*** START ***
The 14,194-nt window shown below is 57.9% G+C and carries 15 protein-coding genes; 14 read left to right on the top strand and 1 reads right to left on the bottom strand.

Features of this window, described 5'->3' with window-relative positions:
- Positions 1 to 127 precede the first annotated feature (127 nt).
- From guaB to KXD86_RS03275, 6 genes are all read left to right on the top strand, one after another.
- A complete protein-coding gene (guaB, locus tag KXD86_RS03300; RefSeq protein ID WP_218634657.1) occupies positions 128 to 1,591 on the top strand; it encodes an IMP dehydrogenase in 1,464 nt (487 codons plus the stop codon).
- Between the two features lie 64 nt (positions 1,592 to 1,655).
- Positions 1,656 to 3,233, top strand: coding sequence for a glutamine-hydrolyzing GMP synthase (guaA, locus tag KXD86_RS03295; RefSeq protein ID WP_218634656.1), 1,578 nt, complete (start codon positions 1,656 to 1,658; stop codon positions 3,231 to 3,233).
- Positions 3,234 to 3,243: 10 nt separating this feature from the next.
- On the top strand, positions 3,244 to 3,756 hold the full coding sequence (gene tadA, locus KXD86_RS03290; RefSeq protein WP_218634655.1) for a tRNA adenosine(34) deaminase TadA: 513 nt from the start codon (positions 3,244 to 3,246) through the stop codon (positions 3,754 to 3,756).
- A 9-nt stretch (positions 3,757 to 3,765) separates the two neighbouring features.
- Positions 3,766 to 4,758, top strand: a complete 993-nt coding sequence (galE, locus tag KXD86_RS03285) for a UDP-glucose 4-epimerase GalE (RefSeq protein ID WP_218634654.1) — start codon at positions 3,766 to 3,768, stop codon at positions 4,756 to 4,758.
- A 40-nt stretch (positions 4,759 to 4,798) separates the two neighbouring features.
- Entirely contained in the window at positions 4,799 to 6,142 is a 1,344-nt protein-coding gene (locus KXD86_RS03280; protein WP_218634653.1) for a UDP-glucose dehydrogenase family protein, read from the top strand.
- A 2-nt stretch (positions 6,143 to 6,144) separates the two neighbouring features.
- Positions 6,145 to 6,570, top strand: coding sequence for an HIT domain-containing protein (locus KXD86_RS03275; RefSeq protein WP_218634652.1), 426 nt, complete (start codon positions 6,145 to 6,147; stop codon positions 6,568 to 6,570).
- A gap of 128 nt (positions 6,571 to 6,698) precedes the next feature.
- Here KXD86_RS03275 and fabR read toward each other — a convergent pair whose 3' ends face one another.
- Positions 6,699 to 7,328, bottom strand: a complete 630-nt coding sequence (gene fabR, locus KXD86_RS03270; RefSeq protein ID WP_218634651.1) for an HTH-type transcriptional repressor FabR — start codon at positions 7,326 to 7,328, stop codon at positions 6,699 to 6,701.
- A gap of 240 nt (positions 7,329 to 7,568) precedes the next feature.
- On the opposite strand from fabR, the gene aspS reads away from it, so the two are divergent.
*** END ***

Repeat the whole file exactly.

The 14,194-nt window shown below is 57.9% G+C and carries 15 protein-coding genes; 14 read left to right on the top strand and 1 reads right to left on the bottom strand.

Features of this window, described 5'->3' with window-relative positions:
- Positions 1 to 127 precede the first annotated feature (127 nt).
- From guaB to KXD86_RS03275, 6 genes are all read left to right on the top strand, one after another.
- A complete protein-coding gene (guaB, locus tag KXD86_RS03300; RefSeq protein ID WP_218634657.1) occupies positions 128 to 1,591 on the top strand; it encodes an IMP dehydrogenase in 1,464 nt (487 codons plus the stop codon).
- Between the two features lie 64 nt (positions 1,592 to 1,655).
- Positions 1,656 to 3,233, top strand: coding sequence for a glutamine-hydrolyzing GMP synthase (guaA, locus tag KXD86_RS03295; RefSeq protein ID WP_218634656.1), 1,578 nt, complete (start codon positions 1,656 to 1,658; stop codon positions 3,231 to 3,233).
- Positions 3,234 to 3,243: 10 nt separating this feature from the next.
- On the top strand, positions 3,244 to 3,756 hold the full coding sequence (gene tadA, locus KXD86_RS03290; RefSeq protein WP_218634655.1) for a tRNA adenosine(34) deaminase TadA: 513 nt from the start codon (positions 3,244 to 3,246) through the stop codon (positions 3,754 to 3,756).
- A 9-nt stretch (positions 3,757 to 3,765) separates the two neighbouring features.
- Positions 3,766 to 4,758, top strand: a complete 993-nt coding sequence (galE, locus tag KXD86_RS03285) for a UDP-glucose 4-epimerase GalE (RefSeq protein ID WP_218634654.1) — start codon at positions 3,766 to 3,768, stop codon at positions 4,756 to 4,758.
- A 40-nt stretch (positions 4,759 to 4,798) separates the two neighbouring features.
- Entirely contained in the window at positions 4,799 to 6,142 is a 1,344-nt protein-coding gene (locus KXD86_RS03280; protein WP_218634653.1) for a UDP-glucose dehydrogenase family protein, read from the top strand.
- A 2-nt stretch (positions 6,143 to 6,144) separates the two neighbouring features.
- Positions 6,145 to 6,570, top strand: coding sequence for an HIT domain-containing protein (locus KXD86_RS03275; RefSeq protein WP_218634652.1), 426 nt, complete (start codon positions 6,145 to 6,147; stop codon positions 6,568 to 6,570).
- A gap of 128 nt (positions 6,571 to 6,698) precedes the next feature.
- Here KXD86_RS03275 and fabR read toward each other — a convergent pair whose 3' ends face one another.
- Positions 6,699 to 7,328, bottom strand: a complete 630-nt coding sequence (gene fabR, locus KXD86_RS03270; RefSeq protein ID WP_218634651.1) for an HTH-type transcriptional repressor FabR — start codon at positions 7,326 to 7,328, stop codon at positions 6,699 to 6,701.
- A gap of 240 nt (positions 7,329 to 7,568) precedes the next feature.
- On the opposite strand from fabR, the gene aspS reads away from it, so the two are divergent.